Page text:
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Human rights on the road to Democracy


Human rights on the road to Democracy

Somyot Pruksakasemsuk ,30 Sep 2018

In the past 4 years, Southeast Asia is the region where many countries aim to accumulate working relationship and expand collaboration with its member states It is regarded as “The region of Hope” since there is no civil wars, and it has been driven with new knowledge and energy, so that has made the region become fast-growing economies. However, under the new energy, this region is facing human rights problems, poverty, ethnic inequality, military dictatorship, abuses of power by government, and violation of rights and freedom of the people. These are happening in both new democratic nations, and in the countries where democracy has been destroyed.

Thailand is an example of its democratic development is worsening from the global main stream of democracy between 1997-2005. In 1997, we had the “people’s constitution” which brought us one of the strongest civilian government that created the nation’s economic stability. But the country suddenly turned to a fallen-behind military state dictatorship after the coup d’etat in 2006. The military toppled the civilian government, and formed a military government to rule the country. Although the civilian government did make a comeback after winning the general election in 2007, it was an unstable government which only last less than two year after that. In May 2014, the general launched a second military coup against the democratically-elected civilian government, and established the military junta which has already been 4 years ruling the country, and seems to be ongoing for the next 20 years from now.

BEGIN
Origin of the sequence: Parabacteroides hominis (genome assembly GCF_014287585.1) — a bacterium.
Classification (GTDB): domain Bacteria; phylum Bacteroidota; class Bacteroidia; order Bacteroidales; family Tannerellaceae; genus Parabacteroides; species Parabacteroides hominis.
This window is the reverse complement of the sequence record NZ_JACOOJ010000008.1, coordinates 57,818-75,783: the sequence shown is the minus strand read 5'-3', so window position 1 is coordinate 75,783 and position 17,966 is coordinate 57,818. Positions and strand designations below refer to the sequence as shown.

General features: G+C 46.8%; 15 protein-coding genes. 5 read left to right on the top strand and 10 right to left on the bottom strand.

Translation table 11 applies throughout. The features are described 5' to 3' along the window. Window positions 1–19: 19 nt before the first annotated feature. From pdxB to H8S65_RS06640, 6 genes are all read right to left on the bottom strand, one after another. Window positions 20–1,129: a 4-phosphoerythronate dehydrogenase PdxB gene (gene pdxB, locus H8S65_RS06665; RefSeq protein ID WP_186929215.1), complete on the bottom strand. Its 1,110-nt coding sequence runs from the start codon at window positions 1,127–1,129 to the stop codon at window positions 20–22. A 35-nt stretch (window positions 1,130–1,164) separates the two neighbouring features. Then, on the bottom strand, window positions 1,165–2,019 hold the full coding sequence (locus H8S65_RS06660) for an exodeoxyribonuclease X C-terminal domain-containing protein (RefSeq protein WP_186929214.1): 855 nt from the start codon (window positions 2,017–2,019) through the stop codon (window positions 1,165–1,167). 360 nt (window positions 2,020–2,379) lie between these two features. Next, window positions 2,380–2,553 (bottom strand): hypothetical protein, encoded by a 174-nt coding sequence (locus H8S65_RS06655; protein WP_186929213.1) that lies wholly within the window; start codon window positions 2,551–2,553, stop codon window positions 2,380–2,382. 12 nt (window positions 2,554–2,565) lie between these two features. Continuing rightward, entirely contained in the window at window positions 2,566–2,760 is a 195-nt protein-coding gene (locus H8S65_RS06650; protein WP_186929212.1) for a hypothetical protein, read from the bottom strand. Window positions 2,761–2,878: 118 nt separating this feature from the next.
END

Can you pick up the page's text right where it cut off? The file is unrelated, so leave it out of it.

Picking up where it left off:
Having oppressed the nation for 4 years after the latest coup d’etat, the junta manipulated more than 500 legislative bodies which limit freedom of speech and expression. The use of Article 44 of the interim constitution which grants the junta leader absolute power to give any orders in all issues, there are more than 160 orders executed.

Many Thais opposed the military rule under the authoritarian regime with its absolute power, as such there are at least 597 people arrested for political expressions, at least 1,318 people were called and detained in military camp, at least 94 people were charged with Article 112 which is lèse-majesté law, at least 91 people were charged with Article 116 of Thailand’s criminal code which targets expressions or actions “likely to cause disturbances in the country”, at least 1,886 civilian cases were brought to military court, and there are 72 political prisoners currently jailed in Thailand.

Not only the fact that the army is holding the highest authority, but also the judicial system. Thai court is being used as a tool to legitimize coup and support junta serving as state sovereignty. The military-sponsored draft constitution was passed in a heavily controlled referendum in 2016. Any coup orders will always be legitimate by the court. With the help of the court, the coup finally received royal endorsement.

The crackdown in 2010, Thai military used rifles and snipers to disperse the protestors who demand dissolution of parliament and re-election, leading to more than 100 people died in clashes. There is litigation, but many cases were disposed. This is because the cases were set to be filed by the National Anti-Corruption Commission (NACC), which is obviously military-appointed to do the proceeding. The NACC dropped the case by referring to The Emergency Decree on Public Administration in Emergency Situation, which means the bloodshed in Bangkok downtown by the Thai army in Savage May is not an illegal action.

While rights to bail will not be given by court for all other political cases, many people have been punished with harsh jail sentences.

Thailand is a constitutional monarchy with the law that forbids criticism the king in a negative way. Throughout 4 years of military government, there are many lèse-majesté charges against the people. Almost all of the accused plead guilty because bail is denied.